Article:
Which are the key antibody companies to watch?

Last week we released our annual update on the global antibody supplier market, outlining those companies that have recently entered or neared the top ten, and have grown their share of the global market by over one per cent in the last year.

Today we address another interesting part of this dataset – the companies that are still modest in size but have an interesting growth trajectory that might suggest they’ll be the challengers of the near future.

Dr Andrew Chalmers, founder of CiteAb, said: “First up we see BIOSS, a company we first highlighted two years ago in a blog about our supplier share data. At that time we highlighted that BIOSS was a very small company showing very impressive growth, and from our latest data we can say that this has continued through 2015 and 2016. The next challenge for BIOSS will be in maintaining this trajectory with the aim of claiming further market share.”

Another company that we picked out of the more than 100 in the report is Miletenyi, founded in 1989 by Stefan Miltenyi. The company now has over 1000 employees, and has diversified its product offering from its initial focus on the magnetic cell separation invented by its founder.

Dr Chalmers said: “Miltenyi has shown continued growth over the last five years. In the antibody market, it is focusing on producing recombinant antibodies under the REAfinity brand, aimed mainly at flow cytometry and microscopy. Our data suggests that this approach is paying dividends, and the company has grown its market share significantly. Miltenyi has proven its success in other reagent markets and it will be interesting to see if it can crack the antibody market.”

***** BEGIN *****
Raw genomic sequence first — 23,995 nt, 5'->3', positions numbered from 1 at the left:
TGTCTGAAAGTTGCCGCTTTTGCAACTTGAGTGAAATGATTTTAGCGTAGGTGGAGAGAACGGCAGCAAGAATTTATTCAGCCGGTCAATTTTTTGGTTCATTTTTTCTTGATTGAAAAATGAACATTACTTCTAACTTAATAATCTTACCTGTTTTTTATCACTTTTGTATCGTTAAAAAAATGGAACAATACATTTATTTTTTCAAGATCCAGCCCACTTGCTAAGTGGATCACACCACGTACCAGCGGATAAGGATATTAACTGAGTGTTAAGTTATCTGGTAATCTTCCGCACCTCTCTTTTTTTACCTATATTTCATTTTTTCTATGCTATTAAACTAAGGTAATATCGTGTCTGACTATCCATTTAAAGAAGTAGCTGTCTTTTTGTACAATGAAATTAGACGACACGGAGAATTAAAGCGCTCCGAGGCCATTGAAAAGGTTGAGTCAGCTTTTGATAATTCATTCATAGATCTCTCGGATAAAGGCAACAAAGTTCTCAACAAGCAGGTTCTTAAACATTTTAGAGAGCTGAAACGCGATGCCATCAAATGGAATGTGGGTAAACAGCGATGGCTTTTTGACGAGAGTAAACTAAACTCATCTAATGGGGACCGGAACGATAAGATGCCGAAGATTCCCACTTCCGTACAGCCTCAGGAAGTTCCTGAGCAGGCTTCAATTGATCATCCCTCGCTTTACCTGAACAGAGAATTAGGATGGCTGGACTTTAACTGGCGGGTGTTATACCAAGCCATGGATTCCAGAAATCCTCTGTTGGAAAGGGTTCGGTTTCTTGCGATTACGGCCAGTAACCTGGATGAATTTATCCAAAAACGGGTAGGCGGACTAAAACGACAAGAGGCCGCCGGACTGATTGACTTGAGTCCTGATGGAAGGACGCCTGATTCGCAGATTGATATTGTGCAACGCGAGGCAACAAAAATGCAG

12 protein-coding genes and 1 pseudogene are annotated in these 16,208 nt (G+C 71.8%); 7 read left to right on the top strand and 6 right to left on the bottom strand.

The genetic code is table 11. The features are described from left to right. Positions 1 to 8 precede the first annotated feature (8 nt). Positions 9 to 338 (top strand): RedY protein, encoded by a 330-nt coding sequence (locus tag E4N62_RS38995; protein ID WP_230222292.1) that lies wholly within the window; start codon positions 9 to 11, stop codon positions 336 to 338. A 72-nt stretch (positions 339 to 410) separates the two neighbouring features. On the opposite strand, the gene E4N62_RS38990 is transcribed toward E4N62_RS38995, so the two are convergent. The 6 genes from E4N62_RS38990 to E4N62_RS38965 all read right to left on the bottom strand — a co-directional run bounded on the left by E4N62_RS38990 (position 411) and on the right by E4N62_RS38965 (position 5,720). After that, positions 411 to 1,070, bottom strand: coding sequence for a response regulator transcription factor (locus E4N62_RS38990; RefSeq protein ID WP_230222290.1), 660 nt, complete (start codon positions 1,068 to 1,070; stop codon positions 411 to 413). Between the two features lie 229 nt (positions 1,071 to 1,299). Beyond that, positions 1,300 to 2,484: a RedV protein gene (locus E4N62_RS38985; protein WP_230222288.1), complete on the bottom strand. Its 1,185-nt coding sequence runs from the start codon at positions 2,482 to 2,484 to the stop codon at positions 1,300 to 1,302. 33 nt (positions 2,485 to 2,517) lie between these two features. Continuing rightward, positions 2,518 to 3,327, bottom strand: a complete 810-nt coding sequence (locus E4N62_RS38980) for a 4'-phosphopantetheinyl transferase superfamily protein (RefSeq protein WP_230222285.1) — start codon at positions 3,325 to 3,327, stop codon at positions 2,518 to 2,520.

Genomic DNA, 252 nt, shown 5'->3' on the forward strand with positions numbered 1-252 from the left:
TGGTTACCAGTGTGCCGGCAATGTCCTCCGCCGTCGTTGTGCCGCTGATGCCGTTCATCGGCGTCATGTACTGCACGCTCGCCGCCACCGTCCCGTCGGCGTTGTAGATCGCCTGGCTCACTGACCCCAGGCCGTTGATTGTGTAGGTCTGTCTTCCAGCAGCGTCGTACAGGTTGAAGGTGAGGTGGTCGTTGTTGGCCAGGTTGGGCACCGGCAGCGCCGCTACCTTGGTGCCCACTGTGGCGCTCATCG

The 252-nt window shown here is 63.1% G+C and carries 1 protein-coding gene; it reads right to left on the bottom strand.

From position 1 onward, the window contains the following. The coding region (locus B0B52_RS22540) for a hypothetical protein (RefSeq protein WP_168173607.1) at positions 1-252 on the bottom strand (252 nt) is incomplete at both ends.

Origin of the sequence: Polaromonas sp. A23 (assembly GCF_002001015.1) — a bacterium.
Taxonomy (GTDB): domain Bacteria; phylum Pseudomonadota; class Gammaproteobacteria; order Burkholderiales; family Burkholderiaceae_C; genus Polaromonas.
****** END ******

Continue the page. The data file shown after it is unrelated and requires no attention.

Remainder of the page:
Finally, OriGene, founded in 1996, stands out. As with Miltenyi, this is a company that has a lot of experience in other reagent types and is making good headway into the antibody market. OriGene now has over 50,000 primary antibodies and a number of brands. These include UltraMab antibodies which are tested on high density protein arrays, and TruMab which are mouse monoclonals raised using full length human proteins as antigens.

The company’s share of the antibody market is modest but it continues to grow steadily, making it a real candidate as a future top-ten challenger.

Dr Andrew Chalmers said: “As always, to produce this report our team has extracted data for hundreds of thousands of specific antibody citations and used this to show supplier share trends for over 120 suppliers. Over our two blog posts we only have space to cover a few of these suppliers, focusing on those that we feel are particularly interesting. Do watch this space though, we will return to this dataset and cover other interesting suppliers in the future.”

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– Rhys and the CiteAb team

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